By The Numbers

15 cities that really need earthquake insurance

Ariana Tobin Jan 17, 2014

Twenty years after a 6.7-magnitude earthquake shook Northridge, Calif.,  scientists have gathered in Los Angeles to talk strategy. Los Angeles is the largest U.S. metropolitan area on an active fault line, and the question at hand isn’t whether another quake will strike, but where, when, and who will be within range. Plus, on top of all that, how much will it cost?

U.S. Geological Survey scientists say earthquakes are the most expensive natural disasters, in terms of human and monetary risk. For instance, the 1994 Northridge quake cost $15.3 billion (adjusted for inflation, that’s $24 billion in 2013 — a price tag eclipsed only by Hurricane Katrina.)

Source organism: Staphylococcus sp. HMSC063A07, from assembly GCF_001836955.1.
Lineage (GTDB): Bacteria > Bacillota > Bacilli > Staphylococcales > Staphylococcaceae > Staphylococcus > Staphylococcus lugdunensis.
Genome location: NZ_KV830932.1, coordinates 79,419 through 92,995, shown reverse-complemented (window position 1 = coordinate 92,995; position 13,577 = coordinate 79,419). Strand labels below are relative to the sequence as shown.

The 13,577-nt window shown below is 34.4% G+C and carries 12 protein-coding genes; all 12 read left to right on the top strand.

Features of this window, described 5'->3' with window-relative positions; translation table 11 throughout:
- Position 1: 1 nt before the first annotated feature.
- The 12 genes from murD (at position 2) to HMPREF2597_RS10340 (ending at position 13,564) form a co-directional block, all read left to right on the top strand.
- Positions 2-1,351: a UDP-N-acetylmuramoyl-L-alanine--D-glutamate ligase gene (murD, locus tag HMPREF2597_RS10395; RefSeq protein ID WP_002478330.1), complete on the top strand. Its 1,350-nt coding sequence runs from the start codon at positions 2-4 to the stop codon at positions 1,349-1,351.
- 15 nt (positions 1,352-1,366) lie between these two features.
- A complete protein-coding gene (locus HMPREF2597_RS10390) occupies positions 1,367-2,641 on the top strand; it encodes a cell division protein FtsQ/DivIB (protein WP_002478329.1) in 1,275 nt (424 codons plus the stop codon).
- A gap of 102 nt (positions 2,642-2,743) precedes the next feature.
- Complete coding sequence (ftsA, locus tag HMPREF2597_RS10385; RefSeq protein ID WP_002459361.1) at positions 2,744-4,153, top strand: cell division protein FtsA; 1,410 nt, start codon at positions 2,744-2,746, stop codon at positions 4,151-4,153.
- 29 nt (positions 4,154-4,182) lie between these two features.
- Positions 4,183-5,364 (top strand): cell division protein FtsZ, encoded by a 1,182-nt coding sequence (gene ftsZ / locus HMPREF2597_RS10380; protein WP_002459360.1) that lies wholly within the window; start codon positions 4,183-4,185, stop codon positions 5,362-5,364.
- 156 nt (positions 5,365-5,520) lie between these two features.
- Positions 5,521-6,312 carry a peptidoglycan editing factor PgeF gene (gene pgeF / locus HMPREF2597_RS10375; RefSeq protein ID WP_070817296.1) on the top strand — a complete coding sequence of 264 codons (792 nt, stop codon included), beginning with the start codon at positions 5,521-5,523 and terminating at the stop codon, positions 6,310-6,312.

Today, seismologists worry future earthquakes will be more expensive than any before — not because there will be more movement of tectonic plates (that stays constant), but because population growth has put more people and metropolises on top of active zones. According to U.S. Geological Survey scientist Bill Leith, “It depends on where it hits. What earthquakes do is generate a lot of energy, and if that energy is directed at a major metropolitan area, it does a major amount of damage.” 

So which cities should worry about becoming the next Northridge? 

University of Colorado professor Roger Bilham has researched the cities most at risk of a “big one.” In terms of population growth vs. seismic history, residents of these cities should be on guard for lots of possible shaking, and lots of possible financial fallout:

  1. Tokyo
  2. Mexico City
  3. Dacca, Bangladesh
  4. Jakarta, Indonesia
  5. Karachi, Pakistan
  6. Manila, Philippines
  7. Delhi, India
  8. Los Angeles
  9. Cairo, Egypt
  10. Teheran, Iran
  11. Istanbul, Turkey
  12. Osaka, Japan
  13. Lima, Peru
  14. Lahore, Pakistan
  15. Bogotá, Colombia 

 

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